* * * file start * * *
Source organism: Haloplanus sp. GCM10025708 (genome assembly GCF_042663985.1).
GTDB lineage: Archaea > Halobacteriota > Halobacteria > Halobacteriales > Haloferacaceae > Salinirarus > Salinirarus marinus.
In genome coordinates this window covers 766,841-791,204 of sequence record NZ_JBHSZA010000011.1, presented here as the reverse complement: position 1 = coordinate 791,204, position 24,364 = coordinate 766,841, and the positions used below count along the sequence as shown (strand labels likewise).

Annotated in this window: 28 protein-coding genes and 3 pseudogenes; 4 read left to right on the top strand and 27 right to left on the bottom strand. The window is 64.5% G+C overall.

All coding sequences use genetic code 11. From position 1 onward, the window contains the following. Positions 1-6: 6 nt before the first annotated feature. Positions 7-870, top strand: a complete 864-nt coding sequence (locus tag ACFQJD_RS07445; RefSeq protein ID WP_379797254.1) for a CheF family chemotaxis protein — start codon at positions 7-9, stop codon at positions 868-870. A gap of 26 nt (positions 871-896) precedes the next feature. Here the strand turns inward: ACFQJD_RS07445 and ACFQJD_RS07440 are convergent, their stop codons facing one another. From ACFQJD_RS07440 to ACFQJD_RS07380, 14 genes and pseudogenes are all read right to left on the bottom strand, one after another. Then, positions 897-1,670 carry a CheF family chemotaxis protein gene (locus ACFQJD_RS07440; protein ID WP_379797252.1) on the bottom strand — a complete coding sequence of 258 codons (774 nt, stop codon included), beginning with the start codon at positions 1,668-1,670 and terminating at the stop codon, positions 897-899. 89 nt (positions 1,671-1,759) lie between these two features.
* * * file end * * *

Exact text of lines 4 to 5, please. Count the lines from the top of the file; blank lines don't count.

Annotated in this window: 28 protein-coding genes and 3 pseudogenes; 4 read left to right on the top strand and 27 right to left on the bottom strand. The window is 64.5% G+C overall.

All coding sequences use genetic code 11. From position 1 onward, the window contains the following. Positions 1-6: 6 nt before the first annotated feature. Positions 7-870, top strand: a complete 864-nt coding sequence (locus tag ACFQJD_RS07445; RefSeq protein ID WP_379797254.1) for a CheF family chemotaxis protein — start codon at positions 7-9, stop codon at positions 868-870. A gap of 26 nt (positions 871-896) precedes the next feature. Here the strand turns inward: ACFQJD_RS07445 and ACFQJD_RS07440 are convergent, their stop codons facing one another. From ACFQJD_RS07440 to ACFQJD_RS07380, 14 genes and pseudogenes are all read right to left on the bottom strand, one after another. Then, positions 897-1,670 carry a CheF family chemotaxis protein gene (locus ACFQJD_RS07440; protein ID WP_379797252.1) on the bottom strand — a complete coding sequence of 258 codons (774 nt, stop codon included), beginning with the start codon at positions 1,668-1,670 and terminating at the stop codon, positions 897-899. 89 nt (positions 1,671-1,759) lie between these two features.